There are three types of rice water that one can use: soaking, fermenting, and boiling.
There are a lot of factors that can cause damage to our hair, including heat, chemicals, water, and pollution. Treating your hair to make it bouncy and shiny doesn't come cheap, but on TikTok and other such platforms, a hack to healthy hair has been making the rounds and the ingredient is something that can be found in most pantries. According to Healthline, this magic ingredient is nothing but rice water.
TODAY states that the liquid left behind from soaking the rice is said to boost hair growth. In fact, even celebrities like Kim Kardashian and Cardi B swear by it. But, here's the thing, though this may be taking America by storm, it's not an uncommon practice in Asia.
It actually goes all the way back to the Heian Period (794 to 1185), when Japanese court ladies famously had floor-length hair. Apparently, they combed their tresses every day using Yu-Su-Ru, or the water collected from washing rice. Vogue reports that there is a village about a thousand miles from Beijing in China, where women barely cut their hair once in their lifetime. In Huang Luo in China’s Guangxi Region when women turn 18, their hair is shorn in a public ceremony. After that, they let it grow as long as possible.
Now, here's the thing, these long locks require special care, and that's where rice water comes into the picture. Combined with a few other organic ingredients, the mixture is boiled in a pot and then poured into an enamel bowl. Women would immerse their mane into the water and use a wooden comb to methodically work the solution into the hair from tip to root. People credit this solution to the shine in their hair. Also, this is what reportedly prevented their hair from premature graying.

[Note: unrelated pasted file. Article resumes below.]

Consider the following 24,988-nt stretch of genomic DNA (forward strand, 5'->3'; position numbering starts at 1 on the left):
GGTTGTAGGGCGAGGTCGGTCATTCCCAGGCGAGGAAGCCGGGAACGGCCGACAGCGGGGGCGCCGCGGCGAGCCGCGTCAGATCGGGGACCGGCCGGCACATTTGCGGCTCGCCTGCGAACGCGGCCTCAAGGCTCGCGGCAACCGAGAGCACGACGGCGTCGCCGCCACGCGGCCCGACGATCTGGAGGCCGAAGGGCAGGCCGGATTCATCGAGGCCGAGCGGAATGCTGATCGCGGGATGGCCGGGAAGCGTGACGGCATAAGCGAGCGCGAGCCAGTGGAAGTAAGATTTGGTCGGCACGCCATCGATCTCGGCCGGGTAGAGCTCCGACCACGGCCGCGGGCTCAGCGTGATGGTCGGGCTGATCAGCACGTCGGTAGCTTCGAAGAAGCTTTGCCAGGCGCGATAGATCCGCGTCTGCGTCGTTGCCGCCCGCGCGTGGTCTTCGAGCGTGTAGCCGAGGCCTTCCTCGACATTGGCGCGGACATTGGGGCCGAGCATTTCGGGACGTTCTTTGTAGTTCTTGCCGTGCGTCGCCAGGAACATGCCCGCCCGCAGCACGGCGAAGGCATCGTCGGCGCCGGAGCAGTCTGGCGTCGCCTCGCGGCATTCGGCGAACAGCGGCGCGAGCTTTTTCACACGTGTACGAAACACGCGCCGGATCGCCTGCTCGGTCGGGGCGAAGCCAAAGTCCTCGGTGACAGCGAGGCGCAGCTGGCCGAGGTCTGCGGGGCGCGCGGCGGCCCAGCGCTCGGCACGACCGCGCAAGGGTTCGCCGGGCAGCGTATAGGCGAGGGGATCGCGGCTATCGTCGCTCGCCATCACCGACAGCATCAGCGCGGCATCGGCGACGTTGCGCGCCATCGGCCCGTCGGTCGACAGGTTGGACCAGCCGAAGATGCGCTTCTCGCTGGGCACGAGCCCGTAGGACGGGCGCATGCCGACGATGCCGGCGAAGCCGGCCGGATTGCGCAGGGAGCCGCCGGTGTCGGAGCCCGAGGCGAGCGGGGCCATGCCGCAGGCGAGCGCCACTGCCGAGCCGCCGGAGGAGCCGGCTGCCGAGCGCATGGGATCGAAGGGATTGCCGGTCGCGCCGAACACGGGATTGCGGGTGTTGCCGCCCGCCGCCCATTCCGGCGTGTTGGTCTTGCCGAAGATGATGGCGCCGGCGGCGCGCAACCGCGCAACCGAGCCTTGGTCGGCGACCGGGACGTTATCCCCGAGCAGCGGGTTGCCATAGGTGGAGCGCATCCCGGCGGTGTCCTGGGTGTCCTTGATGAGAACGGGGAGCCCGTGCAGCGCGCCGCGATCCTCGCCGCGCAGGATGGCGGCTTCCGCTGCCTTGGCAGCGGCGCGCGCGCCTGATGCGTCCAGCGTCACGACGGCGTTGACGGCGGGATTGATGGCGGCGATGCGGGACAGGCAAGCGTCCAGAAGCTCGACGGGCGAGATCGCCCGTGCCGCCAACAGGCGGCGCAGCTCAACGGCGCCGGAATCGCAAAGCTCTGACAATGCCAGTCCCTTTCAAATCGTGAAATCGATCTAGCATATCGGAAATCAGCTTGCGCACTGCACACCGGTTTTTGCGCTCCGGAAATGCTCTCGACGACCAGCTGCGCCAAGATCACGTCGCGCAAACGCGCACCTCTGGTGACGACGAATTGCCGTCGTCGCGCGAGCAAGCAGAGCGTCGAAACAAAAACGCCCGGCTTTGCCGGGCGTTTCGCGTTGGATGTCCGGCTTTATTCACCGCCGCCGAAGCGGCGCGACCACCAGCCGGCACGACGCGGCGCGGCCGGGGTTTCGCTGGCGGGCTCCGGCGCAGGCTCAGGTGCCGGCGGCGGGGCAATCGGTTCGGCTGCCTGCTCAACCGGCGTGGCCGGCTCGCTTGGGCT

Rice contains 75–80 percent starch, which means that the water is starchy, too, according to Medical News Today. It gives the hair a fuller appearance. Studies have found that inositol, an ingredient found in rice water, is able to penetrate damaged hair and repair it from the inside out. It even protects hair from future damage.
Apart from that, there are more benefits to this inexpensive ingredient, says Dr. Robert Finney, a board-certified dermatologist at Entière Dermatology in New York City. "It has antioxidants, which can theoretically help calm down inflammation on the scalp," said Finney. "It usually contains the compound inositol, which has anecdotally been shown to increase the growth phase and also decrease friction amongst the hair shafts." It also has amino acids, which can help your strands look firmer and healthier.
There are three ways of using rice water:
Let the rice soak in water for at least 24 hours, so that the water can absorb every last nutrient from the grain. Then, use it on your hair. You can either rinse your hair with the solution or soak your hair in it for a while, using a bowl.
Now, the water that you have collected after soaking your rice in water for the first 24 hours can be left out at room temperature for another 48 hours, just till it ferments. This mixture is said to have a higher amount of antioxidants.
Finally, you can just add rice to water and then boil it for a while, until you start to notice the water become translucent and thicker. This water contains more starch than the other two options, and gives that shine to your hair, as it coats each strand.
You can now use any of these three types of rice water in your hair in place of a conditioner after your shampoo your hair, or as a mask before your shower.
However, frequent usage of this water will cause a protein overload, especially in people with very dry or low-porosity hair, which can lead to further dullness and dryness. So, if your hair falls into those categories, it might not be the best choice for you. But, it is okay to give it a try once in a while and to see the difference it makes to your luscious mane.
Who would have thought one of the most overlooked things in the world has such great abilities? Do try it out and let us know if it's made a difference to your hair.
Cover Image Source (Representative): Getty Images | Yuri_Arcurs, (inset) kazmulka